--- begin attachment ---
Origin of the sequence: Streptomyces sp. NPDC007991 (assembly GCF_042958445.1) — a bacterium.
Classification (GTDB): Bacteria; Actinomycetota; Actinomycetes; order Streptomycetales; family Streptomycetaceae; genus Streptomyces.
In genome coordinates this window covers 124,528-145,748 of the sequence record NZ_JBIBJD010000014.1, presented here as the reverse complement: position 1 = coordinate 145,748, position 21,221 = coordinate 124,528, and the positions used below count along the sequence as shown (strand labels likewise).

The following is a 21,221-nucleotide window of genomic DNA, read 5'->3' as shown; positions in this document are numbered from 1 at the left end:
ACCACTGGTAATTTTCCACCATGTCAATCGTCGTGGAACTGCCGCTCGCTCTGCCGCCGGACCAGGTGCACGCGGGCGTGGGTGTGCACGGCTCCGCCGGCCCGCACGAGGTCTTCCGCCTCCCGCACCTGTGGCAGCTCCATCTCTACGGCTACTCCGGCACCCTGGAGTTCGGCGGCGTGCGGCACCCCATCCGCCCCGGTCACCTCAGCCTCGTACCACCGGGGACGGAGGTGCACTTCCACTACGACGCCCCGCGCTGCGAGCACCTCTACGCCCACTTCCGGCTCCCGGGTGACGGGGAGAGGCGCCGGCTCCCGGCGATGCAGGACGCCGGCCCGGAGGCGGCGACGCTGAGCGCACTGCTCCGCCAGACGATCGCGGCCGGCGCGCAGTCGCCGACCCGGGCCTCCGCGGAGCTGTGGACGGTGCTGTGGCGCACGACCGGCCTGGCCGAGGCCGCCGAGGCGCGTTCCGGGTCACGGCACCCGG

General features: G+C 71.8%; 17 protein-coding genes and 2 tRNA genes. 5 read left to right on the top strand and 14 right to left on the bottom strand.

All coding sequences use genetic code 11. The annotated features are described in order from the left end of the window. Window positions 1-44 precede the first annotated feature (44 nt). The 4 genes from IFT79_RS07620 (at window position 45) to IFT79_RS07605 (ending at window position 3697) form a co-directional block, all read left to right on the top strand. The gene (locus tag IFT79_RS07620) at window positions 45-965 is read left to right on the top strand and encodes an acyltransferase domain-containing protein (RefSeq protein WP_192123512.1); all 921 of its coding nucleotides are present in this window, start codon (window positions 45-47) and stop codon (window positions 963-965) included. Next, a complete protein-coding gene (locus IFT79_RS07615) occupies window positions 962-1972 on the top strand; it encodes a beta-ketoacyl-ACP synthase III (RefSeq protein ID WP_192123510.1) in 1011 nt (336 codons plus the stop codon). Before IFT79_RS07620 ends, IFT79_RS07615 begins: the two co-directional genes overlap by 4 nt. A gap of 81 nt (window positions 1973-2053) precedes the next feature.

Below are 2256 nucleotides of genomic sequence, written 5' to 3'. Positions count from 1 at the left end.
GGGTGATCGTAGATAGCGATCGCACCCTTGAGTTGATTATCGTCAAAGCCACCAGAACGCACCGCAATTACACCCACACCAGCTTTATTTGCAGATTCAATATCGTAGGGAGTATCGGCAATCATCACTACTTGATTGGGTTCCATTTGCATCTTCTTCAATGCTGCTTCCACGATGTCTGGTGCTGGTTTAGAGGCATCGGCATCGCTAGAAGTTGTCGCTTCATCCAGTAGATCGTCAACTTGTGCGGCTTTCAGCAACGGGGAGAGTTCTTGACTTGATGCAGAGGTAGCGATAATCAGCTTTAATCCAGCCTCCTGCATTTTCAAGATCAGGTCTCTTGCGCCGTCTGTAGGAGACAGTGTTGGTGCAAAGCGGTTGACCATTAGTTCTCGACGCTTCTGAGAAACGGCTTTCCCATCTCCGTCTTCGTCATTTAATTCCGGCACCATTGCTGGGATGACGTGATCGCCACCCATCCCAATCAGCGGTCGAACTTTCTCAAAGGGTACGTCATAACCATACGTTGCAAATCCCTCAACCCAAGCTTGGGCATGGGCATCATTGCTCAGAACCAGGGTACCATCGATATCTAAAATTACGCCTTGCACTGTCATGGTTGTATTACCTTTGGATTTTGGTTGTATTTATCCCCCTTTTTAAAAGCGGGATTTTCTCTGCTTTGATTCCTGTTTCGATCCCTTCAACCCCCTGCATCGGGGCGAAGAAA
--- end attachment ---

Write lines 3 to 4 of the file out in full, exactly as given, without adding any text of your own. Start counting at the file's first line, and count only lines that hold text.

In genome coordinates this window covers 124,528-145,748 of the sequence record NZ_JBIBJD010000014.1, presented here as the reverse complement: position 1 = coordinate 145,748, position 21,221 = coordinate 124,528, and the positions used below count along the sequence as shown (strand labels likewise).

The following is a 21,221-nucleotide window of genomic DNA, read 5'->3' as shown; positions in this document are numbered from 1 at the left end: